TESTIMONY OF JOHN C. MOZENA, PRESIDENT, CENTER FOR ECONOMIC ACCOUNTABILITY
BEFORE THE MICHIGAN Senate economic and small business development committee
REGARDING sbs 981-983
june 9, 2022
Chairman Horn, honorable members of this committee, thank you for the opportunity to speak with you again today. My name is John Mozena and I am the president of the Center for Economic Accountability. We are an independent and nonpartisan 501(c)(3) nonprofit headquartered here in Michigan and working around the country to advance transparency, accountability and market-based reform of state and local economic development programs.
I am here today to share our concerns about Senate Bills 981 to 983. This legislation risks repeating the same mistake that Michigan keeps making over and over again: We put all our eggs in one basket, and then we subsidize the basket.
To be blunt, these bills would have the practical effect of creating an auto industry slush fund, using money that instead should either be paying for essential public services or left in taxpayers’ pockets.
The law that created the Michigan Strategic Fund in 1984 said that its first purpose is “to help diversify the economy of this state.” But for decades, the MSF and MEDC have instead effectively acted as the auto industry’s checkbook. Look at the MEDC’s reports: More than 210 of the 358 projects that redeemed MEGA tax certificates over the past decade were in or closely connected to the auto industry. The dollar amounts were even more skewed. All other industries in the state were left to fight over the automakers’ crumbs.
This committee and this legislature should be focused on diversifying our economy, as lawmakers envisioned almost four decades ago. But we know that’s not what the MEDC will do with the taxes captured by this fund, not when more than half of their quote “statewide impact focus industries” unquote are really just different ways of saying “the auto industry.” We will just be putting more eggs into the basket of an auto industry that is inevitably shrinking in employment because of automation, and remains highly vulnerable to cyclical downturns.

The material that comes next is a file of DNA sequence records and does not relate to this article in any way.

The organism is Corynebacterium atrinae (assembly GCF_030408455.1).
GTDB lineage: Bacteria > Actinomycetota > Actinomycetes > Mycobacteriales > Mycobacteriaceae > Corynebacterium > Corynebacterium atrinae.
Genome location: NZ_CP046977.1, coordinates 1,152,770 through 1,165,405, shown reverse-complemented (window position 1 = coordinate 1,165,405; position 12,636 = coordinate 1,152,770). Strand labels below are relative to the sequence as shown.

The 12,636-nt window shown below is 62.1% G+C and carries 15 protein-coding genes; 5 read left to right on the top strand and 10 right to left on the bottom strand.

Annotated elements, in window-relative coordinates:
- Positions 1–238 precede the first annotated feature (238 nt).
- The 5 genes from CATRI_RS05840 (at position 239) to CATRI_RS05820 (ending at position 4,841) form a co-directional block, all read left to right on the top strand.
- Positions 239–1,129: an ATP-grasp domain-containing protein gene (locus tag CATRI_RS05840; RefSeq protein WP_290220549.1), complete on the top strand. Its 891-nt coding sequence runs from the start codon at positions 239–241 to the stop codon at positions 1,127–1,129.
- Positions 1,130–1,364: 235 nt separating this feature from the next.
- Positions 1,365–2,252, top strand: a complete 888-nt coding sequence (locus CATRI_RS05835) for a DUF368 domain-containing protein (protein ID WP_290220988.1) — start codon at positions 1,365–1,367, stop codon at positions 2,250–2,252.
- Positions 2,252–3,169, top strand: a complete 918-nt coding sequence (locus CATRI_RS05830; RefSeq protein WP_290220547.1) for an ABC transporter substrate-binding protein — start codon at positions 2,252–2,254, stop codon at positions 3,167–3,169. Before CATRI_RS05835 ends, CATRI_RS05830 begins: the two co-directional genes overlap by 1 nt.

We don’t need complicated research studies to tell us this, we just need to look at basic facts. Despite billions and billions of dollars in subsidies, we have lost a third of the manufacturing jobs that Michigan had 20 years ago. Now, automakers report that EVs take almost a third fewer work hours to build than traditional vehicles – which means more manufacturing job losses no matter what. With all due respect to my friends and former colleagues in the auto industry, giving more money to subsidize fewer jobs there isn’t looking to the future; rather, it’s desperately trying to hold onto Michigan’s fading past.
Where is the future? I’ll leave you with the thought that most of Michigan’s workers are employed by companies that have fewer than 250 employees. That’s where our future economic growth can and should be coming from, but those are the exact kinds of companies that are most at risk of having their growth stunted when the MEDC uses the fund created by this legislation to subsidize some Fortune 500 company’s “transformational project” that “creates jobs” by hiring away those small businesses’ critical employees.
This would potentially be a different discussion if the MEDC was a keen-eyed, sharp-penciled guardian of taxpayers’ interests, one that was willing to make tough decisions and go against prevailing political winds when the evidence called for it. But in reality, they consider the companies they support to be their customers — and they live up to the old adage that “the customer is always right.”
That’s the biggest reason why it is critical that this committee and this legislature keep Michigan’s economic development funding subject to the discipline and oversight of the annual legislative appropriations process, by rejecting these bills.
Thank you, and I’m happy to answer any questions you may have.